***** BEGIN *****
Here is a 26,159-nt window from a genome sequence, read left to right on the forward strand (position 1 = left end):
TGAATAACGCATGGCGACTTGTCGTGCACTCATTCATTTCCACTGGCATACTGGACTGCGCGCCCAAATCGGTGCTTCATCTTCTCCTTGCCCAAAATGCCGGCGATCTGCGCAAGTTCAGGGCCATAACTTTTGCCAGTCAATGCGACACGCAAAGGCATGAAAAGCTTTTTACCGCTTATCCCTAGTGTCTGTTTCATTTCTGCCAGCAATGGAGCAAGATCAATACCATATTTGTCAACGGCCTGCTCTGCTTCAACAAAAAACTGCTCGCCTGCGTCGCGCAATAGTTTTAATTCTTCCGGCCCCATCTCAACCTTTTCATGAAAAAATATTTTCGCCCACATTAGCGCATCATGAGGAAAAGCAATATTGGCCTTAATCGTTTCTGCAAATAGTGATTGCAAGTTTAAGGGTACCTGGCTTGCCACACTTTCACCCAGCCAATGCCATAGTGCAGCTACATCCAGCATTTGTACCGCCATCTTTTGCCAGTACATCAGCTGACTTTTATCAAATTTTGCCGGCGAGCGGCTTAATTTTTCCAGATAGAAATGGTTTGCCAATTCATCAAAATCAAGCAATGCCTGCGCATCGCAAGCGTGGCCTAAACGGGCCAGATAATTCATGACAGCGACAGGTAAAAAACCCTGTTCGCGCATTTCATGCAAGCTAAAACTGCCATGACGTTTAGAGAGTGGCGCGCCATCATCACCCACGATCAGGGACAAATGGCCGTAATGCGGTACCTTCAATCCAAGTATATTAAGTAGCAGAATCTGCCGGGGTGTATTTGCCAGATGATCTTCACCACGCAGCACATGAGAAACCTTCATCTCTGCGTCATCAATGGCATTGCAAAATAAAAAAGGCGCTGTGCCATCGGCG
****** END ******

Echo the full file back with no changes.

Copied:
Here is a 26,159-nt window from a genome sequence, read left to right on the forward strand (position 1 = left end):
TGAATAACGCATGGCGACTTGTCGTGCACTCATTCATTTCCACTGGCATACTGGACTGCGCGCCCAAATCGGTGCTTCATCTTCTCCTTGCCCAAAATGCCGGCGATCTGCGCAAGTTCAGGGCCATAACTTTTGCCAGTCAATGCGACACGCAAAGGCATGAAAAGCTTTTTACCGCTTATCCCTAGTGTCTGTTTCATTTCTGCCAGCAATGGAGCAAGATCAATACCATATTTGTCAACGGCCTGCTCTGCTTCAACAAAAAACTGCTCGCCTGCGTCGCGCAATAGTTTTAATTCTTCCGGCCCCATCTCAACCTTTTCATGAAAAAATATTTTCGCCCACATTAGCGCATCATGAGGAAAAGCAATATTGGCCTTAATCGTTTCTGCAAATAGTGATTGCAAGTTTAAGGGTACCTGGCTTGCCACACTTTCACCCAGCCAATGCCATAGTGCAGCTACATCCAGCATTTGTACCGCCATCTTTTGCCAGTACATCAGCTGACTTTTATCAAATTTTGCCGGCGAGCGGCTTAATTTTTCCAGATAGAAATGGTTTGCCAATTCATCAAAATCAAGCAATGCCTGCGCATCGCAAGCGTGGCCTAAACGGGCCAGATAATTCATGACAGCGACAGGTAAAAAACCCTGTTCGCGCATTTCATGCAAGCTAAAACTGCCATGACGTTTAGAGAGTGGCGCGCCATCATCACCCACGATCAGGGACAAATGGCCGTAATGCGGTACCTTCAATCCAAGTATATTAAGTAGCAGAATCTGCCGGGGTGTATTTGCCAGATGATCTTCACCACGCAGCACATGAGAAACCTTCATCTCTGCGTCATCAATGGCATTGCAAAATAAAAAAGGCGCTGTGCCATCGGCG